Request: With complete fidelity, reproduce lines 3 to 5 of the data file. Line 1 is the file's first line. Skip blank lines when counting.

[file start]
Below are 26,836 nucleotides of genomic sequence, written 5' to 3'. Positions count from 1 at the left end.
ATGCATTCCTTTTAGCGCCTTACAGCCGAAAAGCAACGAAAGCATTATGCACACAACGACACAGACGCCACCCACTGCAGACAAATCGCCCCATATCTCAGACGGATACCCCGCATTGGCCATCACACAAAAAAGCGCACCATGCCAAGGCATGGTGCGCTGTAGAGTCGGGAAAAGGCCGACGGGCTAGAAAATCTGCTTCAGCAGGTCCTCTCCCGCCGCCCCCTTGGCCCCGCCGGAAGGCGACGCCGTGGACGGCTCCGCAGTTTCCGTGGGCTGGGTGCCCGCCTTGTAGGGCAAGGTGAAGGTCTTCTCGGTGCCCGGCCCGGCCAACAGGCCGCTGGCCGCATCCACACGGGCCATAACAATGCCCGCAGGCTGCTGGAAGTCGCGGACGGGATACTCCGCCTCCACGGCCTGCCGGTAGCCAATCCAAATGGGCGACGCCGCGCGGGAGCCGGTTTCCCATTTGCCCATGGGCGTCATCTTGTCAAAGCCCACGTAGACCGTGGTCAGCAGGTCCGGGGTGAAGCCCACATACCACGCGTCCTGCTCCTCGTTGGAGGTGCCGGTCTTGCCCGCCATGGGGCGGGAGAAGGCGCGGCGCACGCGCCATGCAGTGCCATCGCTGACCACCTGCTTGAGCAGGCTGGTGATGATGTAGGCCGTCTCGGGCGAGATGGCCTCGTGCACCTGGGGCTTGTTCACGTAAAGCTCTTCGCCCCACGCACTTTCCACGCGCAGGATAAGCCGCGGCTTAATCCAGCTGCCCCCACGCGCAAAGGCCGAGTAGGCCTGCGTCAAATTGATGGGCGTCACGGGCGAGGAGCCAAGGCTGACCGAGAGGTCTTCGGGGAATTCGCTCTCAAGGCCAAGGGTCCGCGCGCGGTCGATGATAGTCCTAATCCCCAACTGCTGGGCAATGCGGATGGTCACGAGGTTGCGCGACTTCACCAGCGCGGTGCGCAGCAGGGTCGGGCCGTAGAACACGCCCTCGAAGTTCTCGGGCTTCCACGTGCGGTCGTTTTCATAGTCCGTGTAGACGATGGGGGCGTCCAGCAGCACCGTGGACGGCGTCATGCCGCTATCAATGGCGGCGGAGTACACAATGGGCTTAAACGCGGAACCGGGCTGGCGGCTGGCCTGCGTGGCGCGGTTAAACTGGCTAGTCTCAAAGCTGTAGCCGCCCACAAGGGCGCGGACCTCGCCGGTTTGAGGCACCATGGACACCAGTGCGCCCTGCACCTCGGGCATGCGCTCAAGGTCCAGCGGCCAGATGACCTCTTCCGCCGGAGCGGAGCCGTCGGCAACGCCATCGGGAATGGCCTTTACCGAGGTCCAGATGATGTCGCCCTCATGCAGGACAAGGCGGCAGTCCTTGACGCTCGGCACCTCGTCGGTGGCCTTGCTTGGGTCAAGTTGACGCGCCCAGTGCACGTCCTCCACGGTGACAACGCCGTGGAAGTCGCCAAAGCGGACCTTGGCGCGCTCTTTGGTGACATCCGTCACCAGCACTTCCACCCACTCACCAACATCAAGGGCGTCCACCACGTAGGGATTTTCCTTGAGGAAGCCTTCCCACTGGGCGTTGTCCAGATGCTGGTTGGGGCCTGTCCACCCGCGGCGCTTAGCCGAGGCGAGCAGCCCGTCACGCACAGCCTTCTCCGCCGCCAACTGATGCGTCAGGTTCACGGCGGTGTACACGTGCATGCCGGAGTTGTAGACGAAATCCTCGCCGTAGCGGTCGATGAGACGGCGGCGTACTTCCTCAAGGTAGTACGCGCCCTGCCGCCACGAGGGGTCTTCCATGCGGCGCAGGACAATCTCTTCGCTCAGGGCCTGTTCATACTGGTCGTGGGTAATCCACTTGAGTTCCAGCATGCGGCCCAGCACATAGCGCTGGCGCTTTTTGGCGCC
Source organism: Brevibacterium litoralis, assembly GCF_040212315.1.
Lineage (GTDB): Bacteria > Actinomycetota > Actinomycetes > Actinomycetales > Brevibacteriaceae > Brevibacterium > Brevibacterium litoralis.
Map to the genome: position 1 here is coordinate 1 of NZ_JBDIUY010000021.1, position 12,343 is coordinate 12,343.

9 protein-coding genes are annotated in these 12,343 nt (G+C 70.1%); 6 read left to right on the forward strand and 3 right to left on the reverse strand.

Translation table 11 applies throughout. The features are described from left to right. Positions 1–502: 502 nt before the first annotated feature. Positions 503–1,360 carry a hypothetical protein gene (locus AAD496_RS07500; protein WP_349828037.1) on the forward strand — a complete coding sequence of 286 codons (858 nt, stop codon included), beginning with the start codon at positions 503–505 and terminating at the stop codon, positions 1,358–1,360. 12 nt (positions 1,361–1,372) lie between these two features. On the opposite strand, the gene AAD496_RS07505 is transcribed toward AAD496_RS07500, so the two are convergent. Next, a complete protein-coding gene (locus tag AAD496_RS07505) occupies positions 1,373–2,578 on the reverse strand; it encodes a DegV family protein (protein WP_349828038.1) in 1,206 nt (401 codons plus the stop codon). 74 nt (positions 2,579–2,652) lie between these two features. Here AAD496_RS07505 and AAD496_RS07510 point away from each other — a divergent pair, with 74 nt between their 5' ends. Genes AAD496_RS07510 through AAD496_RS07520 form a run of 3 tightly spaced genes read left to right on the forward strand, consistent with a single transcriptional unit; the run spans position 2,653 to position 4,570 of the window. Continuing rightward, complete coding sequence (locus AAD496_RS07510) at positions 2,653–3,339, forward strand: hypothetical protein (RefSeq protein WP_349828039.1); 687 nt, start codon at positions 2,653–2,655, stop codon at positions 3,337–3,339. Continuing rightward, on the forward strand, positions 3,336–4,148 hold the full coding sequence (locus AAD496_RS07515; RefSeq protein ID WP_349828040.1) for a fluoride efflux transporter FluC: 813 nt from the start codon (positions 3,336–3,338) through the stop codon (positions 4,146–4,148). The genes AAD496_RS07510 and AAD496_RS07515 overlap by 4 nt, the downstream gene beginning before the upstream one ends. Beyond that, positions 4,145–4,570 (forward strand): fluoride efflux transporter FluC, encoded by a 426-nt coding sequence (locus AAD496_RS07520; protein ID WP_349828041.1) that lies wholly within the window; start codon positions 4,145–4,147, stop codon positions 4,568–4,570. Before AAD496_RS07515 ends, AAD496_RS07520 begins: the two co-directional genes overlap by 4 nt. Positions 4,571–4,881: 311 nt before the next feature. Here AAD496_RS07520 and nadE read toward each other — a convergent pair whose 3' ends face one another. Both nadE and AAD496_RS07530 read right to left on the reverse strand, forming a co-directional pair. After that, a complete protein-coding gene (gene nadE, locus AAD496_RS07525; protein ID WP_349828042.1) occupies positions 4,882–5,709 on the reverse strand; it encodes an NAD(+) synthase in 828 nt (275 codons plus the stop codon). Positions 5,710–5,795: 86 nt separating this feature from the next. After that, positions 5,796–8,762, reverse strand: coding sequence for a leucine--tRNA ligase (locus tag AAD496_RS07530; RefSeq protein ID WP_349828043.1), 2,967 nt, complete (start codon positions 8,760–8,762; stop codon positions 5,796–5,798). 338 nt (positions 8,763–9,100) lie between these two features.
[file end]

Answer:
Source organism: Brevibacterium litoralis, assembly GCF_040212315.1.
Lineage (GTDB): Bacteria > Actinomycetota > Actinomycetes > Actinomycetales > Brevibacteriaceae > Brevibacterium > Brevibacterium litoralis.
Map to the genome: position 1 here is coordinate 1 of NZ_JBDIUY010000021.1, position 12,343 is coordinate 12,343.